BILOXI - Residents left the Biloxi Community Center on Thursday night hot and frustrated after the fifth and final meeting hosted by Living Cities, a nonprofit organization working on redevelopment ideas for East Biloxi.
"I think people are looking for more answers than they're getting," community advocate and conservationist Terese Collins told Living Cities representatives at the community center, where Hurricane Katrina knocked out the air conditioning. "We don't need answers in three months. We needed them four months ago."
Residents want to know how they can afford to rebuild homes they lost to Hurricane Katrina.
Housing specialist Lamar Wilson estimated $185,000 would be the average cost to build a 1,000-square-foot house, including $30,000 for land and $20,000 to elevate for protection against future hurricanes. By contrast, 20 townhouses on land the same price would cost $125,000 a unit.
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Those prices are out of reach for most East Biloxians, but public and private resources can bridge that gap, Wilson said, if this is the city's goal. He discussed various ways this might be done, but residents wanted specifics.
He also said residents could pool their individual projects and hire one developer to save costs.
Gordon Brigham, who has led the Living Cities effort in East Biloxi, promised recommendations will include a resource center where residents can get answers. He said Living Cities, which has assisted cities since 1991, would find a location and funding for a resource center and he hopes it could be set up shortly after the organization's report is sent to Mayor A.J. Holloway in a couple of weeks.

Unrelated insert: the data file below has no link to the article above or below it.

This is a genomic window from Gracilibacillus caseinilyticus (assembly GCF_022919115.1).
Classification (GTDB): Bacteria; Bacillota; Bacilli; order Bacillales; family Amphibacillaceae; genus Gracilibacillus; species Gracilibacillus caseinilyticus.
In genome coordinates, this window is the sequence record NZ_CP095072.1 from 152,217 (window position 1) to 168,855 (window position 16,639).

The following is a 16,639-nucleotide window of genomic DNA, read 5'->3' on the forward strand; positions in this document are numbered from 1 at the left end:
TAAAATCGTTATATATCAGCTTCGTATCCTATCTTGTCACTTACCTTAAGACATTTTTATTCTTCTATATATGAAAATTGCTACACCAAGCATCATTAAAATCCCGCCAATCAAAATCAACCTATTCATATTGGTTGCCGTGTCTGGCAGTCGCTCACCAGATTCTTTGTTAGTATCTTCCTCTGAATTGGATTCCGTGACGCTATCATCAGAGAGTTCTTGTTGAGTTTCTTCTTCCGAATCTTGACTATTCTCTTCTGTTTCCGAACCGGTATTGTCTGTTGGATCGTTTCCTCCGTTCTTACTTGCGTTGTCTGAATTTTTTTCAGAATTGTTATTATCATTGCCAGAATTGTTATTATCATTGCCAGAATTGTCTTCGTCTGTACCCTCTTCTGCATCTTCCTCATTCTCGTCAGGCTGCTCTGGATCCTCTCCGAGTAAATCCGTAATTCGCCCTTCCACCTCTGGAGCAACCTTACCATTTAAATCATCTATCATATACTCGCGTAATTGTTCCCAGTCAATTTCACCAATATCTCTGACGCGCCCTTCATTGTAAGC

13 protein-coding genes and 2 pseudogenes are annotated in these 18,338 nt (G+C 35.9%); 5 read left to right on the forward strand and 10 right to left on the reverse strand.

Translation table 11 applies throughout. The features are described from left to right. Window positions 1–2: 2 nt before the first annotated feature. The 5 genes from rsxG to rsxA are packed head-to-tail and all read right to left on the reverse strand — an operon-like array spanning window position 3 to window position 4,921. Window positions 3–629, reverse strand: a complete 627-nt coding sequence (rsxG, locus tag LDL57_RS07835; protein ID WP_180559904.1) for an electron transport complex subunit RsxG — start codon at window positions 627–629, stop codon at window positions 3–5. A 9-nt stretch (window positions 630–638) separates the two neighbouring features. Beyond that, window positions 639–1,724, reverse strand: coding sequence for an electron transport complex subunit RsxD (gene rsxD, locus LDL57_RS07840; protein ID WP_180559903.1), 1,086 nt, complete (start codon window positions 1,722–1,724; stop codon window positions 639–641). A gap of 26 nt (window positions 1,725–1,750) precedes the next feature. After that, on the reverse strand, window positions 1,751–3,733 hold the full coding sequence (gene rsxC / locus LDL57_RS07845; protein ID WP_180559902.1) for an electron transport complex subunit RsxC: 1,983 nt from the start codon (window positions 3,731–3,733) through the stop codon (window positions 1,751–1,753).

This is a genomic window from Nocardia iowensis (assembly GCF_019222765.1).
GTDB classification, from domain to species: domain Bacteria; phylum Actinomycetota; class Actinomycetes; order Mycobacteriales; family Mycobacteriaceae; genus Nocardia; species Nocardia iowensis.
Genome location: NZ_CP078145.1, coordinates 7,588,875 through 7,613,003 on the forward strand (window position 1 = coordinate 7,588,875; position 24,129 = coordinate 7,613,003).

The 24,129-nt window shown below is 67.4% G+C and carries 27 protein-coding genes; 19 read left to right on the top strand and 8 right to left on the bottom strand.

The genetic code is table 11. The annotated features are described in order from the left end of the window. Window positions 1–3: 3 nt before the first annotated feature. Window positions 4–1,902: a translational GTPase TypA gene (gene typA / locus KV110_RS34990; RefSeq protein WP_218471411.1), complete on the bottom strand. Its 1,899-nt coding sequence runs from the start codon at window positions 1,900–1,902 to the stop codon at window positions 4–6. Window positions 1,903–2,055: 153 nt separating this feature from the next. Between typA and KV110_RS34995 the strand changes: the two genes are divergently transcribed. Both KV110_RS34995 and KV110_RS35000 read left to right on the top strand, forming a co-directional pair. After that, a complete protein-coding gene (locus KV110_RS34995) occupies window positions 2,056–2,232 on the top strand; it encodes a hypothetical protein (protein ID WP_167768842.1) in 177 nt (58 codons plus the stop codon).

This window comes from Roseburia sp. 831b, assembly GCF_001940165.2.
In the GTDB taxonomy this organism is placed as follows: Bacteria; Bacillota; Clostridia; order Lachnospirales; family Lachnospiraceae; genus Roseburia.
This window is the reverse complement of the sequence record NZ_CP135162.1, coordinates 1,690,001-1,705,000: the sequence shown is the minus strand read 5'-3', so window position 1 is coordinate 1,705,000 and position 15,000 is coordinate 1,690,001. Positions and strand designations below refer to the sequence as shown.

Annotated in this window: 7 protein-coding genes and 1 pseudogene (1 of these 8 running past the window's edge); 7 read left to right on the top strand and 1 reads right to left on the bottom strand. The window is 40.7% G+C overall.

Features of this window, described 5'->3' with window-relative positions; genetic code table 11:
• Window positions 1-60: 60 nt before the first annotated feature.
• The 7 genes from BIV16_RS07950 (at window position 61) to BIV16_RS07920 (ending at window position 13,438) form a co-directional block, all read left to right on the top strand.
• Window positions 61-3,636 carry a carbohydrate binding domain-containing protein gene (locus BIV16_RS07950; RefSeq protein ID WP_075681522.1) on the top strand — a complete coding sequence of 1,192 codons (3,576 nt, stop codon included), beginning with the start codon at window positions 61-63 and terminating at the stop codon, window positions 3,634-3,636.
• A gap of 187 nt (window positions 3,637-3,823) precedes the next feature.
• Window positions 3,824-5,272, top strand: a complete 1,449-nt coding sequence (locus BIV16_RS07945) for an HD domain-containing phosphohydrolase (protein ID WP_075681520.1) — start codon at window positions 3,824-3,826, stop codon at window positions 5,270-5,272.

Living Cities is not discouraging residents who want to rebuild, but is trying to explain the realities they face.
Low-lying areas where single-family homes used to sit are more suited to multi-story housing because the cost can be absorbed over more units. Also, parking can be located on the lower level to minimize hurricane damage. Higher ground where many houses survived should continue to serve for single-family homes.
Ward 1 Councilman George Lawrence, who lost his home at the peninsula's tip, said residents are not interested in townhouses and apartments. They want houses with yards where they can grill just like they have always done.
Lawrence said, "I think the major problem is you're not addressing the needs of the people sitting here."